• Gain some experience making a change and rebuilding Firefox, to prove to themselves that they could do it and to remove some of the mystery around how one does this.
  • Learn how to start navigating around in large code, see how things are built (e.g., Firefox uses JS and CSS for its front-end).
  • Have some fun doing something exciting and a bit scary

I've done this many times in the past, and often I've gone looking for a simple good-first-bug to facilitate these goals. This time I wanted to try something different. Instead of a good-first-bug, I wanted what I'll call a "Good First Experience."

A Good First Experience tries to do the following:

  • It's reproducible by everyone. Where a good-first-bug is destroyed in being fixed, a good-first-experience doesn't lose its potential after someone completes it.
  • It's not tied to the current state of the project, and therefore doesn't become obsolete (as quickly). Where a good-first-bug is always tied to the project's goals, coding practices, and roadmap, a good-first-experience is independent of the current state of the project.
  • It's meant to be fun, exploratory, and safe. Where a good-first-bug is about accomplishing a task, and is therefore defined and limited by that task, a good-first-experience can be the opposite: an unnecessary change producing an outcome whose value is measured by the participate vs the project.

Toward a Good First Experience with Firefox

I reached out to a half-dozen Mozilla colleagues for ideas on what we could try (thanks to all who replied). I ended-up going with some excellent suggestions from Blake Winton (@bwinton). Blake has a history of being whimsical in his approach to his work at Mozilla, and I think he really understood what I was after.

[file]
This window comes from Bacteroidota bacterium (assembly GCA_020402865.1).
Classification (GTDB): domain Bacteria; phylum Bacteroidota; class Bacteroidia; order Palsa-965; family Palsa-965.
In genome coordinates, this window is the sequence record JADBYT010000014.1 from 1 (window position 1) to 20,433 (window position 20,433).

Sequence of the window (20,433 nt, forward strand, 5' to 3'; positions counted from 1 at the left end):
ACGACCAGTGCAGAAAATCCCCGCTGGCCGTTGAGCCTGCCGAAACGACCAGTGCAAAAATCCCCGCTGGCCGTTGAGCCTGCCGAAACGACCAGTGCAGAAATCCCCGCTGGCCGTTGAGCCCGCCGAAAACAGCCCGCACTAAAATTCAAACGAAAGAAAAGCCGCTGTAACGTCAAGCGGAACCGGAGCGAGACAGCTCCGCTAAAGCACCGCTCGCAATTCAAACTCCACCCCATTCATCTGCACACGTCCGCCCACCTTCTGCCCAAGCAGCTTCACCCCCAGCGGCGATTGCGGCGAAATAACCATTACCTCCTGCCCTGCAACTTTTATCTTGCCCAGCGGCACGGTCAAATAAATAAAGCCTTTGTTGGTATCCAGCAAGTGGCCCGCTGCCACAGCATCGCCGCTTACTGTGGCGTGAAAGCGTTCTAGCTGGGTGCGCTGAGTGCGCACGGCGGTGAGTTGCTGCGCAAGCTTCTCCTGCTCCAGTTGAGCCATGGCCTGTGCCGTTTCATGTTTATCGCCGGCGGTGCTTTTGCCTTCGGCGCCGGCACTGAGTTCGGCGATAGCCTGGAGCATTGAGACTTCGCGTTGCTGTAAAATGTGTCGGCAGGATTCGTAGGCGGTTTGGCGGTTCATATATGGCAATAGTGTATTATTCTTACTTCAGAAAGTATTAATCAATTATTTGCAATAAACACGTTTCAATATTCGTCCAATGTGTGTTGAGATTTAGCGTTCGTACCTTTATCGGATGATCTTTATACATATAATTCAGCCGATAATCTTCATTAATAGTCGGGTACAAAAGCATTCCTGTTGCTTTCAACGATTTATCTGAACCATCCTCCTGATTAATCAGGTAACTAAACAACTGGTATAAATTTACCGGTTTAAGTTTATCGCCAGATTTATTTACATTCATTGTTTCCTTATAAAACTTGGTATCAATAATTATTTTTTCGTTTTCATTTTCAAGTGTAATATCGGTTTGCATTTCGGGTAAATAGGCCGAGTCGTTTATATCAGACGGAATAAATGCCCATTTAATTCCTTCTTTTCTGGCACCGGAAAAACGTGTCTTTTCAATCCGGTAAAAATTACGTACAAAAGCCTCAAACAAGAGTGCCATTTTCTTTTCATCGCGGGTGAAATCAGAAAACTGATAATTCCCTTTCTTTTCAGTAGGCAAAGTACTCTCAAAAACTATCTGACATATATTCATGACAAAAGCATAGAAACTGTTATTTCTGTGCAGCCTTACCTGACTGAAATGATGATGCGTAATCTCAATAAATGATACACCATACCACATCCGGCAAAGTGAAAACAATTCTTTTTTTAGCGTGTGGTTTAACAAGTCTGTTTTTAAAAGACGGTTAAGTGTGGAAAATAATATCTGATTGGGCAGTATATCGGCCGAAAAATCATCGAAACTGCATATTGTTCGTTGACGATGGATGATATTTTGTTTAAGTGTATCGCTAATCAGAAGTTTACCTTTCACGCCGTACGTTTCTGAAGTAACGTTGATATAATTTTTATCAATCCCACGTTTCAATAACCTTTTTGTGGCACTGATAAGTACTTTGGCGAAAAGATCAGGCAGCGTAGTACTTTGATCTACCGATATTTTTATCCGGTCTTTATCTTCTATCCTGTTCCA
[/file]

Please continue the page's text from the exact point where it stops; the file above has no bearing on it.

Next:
Based on his suggestions, I gave the students some options to try:

  • In browser/base/content/browser.js change the function OpenBrowserWindow to automatically open cat GIFs. You can alter the code like so:
function OpenBrowserWindow(options) {  
  return window.open("http://www.chilloutandwatchsomecatgifs.com");
  • Look at the CSS in browser/base/content/browser.css and try changing some of the colours.

  • Modify the way tabs appear by playing with CSS in browser/themes/shared/tabs.inc.css, for example: you could alter things like min-height.

  • You could try adding a background: url(http://i.imgur.com/UkT7jcm.gif); to the #TabsToolbar in browser/themes/windows/browser.css to add something new

  • Modify the labels for menu items like "New Window" in browser/locales/en-US/chrome/browser/browser.dtd to something else.

None of these changes are necessary, prudent, or solving a problem. Instead, they are fun, exploratory, and simple. Already students are having some success, which is great to see.

Example of what students did

Nature via National Park vs. Wilderness

I was reflecting that the real difference between a good-first-experience and a real bug is a lot like experiencing nature by visiting a National Park vs. setting out in the wilderness. There isn't a right or wrong way to do this, and both have obvious advantages and disadvantages. However, what National Parks do well is to make the experience of nature accessible to everyone: manicured paths, maps with established trails to follow, amenities so you can bring your family, information. It's obviously not the same as cutting a trail into a forest, portaging your canoe between lakes, or hiking on the side of a mountain. But it means that more people can try the experience of doing the real thing in relative safety, and without a massive commitment of time or effort. It's also a mostly self-guided experience vs. something you need a guide (maintainer) to accomplish. In the end, this experience might be enough for many people, and will help bring awareness and an enriching experience. For others, it will be the beginning of bolder outings into the unknown.

I don't think my current attempt represents a definitive good-first-experience in Mozilla, but it's got me thinking more about what one might look like, and I wanted to get you thinking about them too. I know I'm not alone in wanting to bring students into projects like Mozilla and Firefox, and needing a repeatable entry point.